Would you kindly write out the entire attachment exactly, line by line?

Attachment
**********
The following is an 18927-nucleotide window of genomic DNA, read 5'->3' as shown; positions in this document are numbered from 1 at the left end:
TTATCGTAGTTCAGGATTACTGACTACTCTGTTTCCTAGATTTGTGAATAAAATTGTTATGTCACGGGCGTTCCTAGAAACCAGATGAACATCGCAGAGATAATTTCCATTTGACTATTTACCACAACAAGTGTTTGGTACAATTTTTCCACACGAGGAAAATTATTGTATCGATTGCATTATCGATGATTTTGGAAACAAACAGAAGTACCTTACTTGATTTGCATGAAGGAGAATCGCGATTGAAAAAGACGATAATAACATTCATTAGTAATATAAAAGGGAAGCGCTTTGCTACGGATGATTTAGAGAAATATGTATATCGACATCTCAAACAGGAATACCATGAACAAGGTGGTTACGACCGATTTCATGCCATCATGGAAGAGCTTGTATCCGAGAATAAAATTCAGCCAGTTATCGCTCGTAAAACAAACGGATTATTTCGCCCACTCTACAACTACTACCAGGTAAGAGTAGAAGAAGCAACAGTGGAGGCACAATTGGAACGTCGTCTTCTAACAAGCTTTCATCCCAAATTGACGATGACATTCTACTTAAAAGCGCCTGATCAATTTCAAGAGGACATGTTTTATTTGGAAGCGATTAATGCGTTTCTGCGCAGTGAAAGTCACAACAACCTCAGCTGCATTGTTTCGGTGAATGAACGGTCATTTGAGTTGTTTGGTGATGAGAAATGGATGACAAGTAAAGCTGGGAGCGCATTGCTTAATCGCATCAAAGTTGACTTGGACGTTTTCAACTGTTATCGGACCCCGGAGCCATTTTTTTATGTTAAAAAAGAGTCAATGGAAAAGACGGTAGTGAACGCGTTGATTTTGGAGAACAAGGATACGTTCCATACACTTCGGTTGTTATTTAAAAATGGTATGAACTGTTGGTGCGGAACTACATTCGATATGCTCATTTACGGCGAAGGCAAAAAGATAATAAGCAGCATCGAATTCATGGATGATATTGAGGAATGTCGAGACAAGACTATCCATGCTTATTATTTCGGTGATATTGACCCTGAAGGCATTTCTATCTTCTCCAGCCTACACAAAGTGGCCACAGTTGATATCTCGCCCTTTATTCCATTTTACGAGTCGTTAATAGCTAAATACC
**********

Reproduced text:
The following is an 18927-nucleotide window of genomic DNA, read 5'->3' as shown; positions in this document are numbered from 1 at the left end:
TTATCGTAGTTCAGGATTACTGACTACTCTGTTTCCTAGATTTGTGAATAAAATTGTTATGTCACGGGCGTTCCTAGAAACCAGATGAACATCGCAGAGATAATTTCCATTTGACTATTTACCACAACAAGTGTTTGGTACAATTTTTCCACACGAGGAAAATTATTGTATCGATTGCATTATCGATGATTTTGGAAACAAACAGAAGTACCTTACTTGATTTGCATGAAGGAGAATCGCGATTGAAAAAGACGATAATAACATTCATTAGTAATATAAAAGGGAAGCGCTTTGCTACGGATGATTTAGAGAAATATGTATATCGACATCTCAAACAGGAATACCATGAACAAGGTGGTTACGACCGATTTCATGCCATCATGGAAGAGCTTGTATCCGAGAATAAAATTCAGCCAGTTATCGCTCGTAAAACAAACGGATTATTTCGCCCACTCTACAACTACTACCAGGTAAGAGTAGAAGAAGCAACAGTGGAGGCACAATTGGAACGTCGTCTTCTAACAAGCTTTCATCCCAAATTGACGATGACATTCTACTTAAAAGCGCCTGATCAATTTCAAGAGGACATGTTTTATTTGGAAGCGATTAATGCGTTTCTGCGCAGTGAAAGTCACAACAACCTCAGCTGCATTGTTTCGGTGAATGAACGGTCATTTGAGTTGTTTGGTGATGAGAAATGGATGACAAGTAAAGCTGGGAGCGCATTGCTTAATCGCATCAAAGTTGACTTGGACGTTTTCAACTGTTATCGGACCCCGGAGCCATTTTTTTATGTTAAAAAAGAGTCAATGGAAAAGACGGTAGTGAACGCGTTGATTTTGGAGAACAAGGATACGTTCCATACACTTCGGTTGTTATTTAAAAATGGTATGAACTGTTGGTGCGGAACTACATTCGATATGCTCATTTACGGCGAAGGCAAAAAGATAATAAGCAGCATCGAATTCATGGATGATATTGAGGAATGTCGAGACAAGACTATCCATGCTTATTATTTCGGTGATATTGACCCTGAAGGCATTTCTATCTTCTCCAGCCTACACAAAGTGGCCACAGTTGATATCTCGCCCTTTATTCCATTTTACGAGTCGTTAATAGCTAAATACC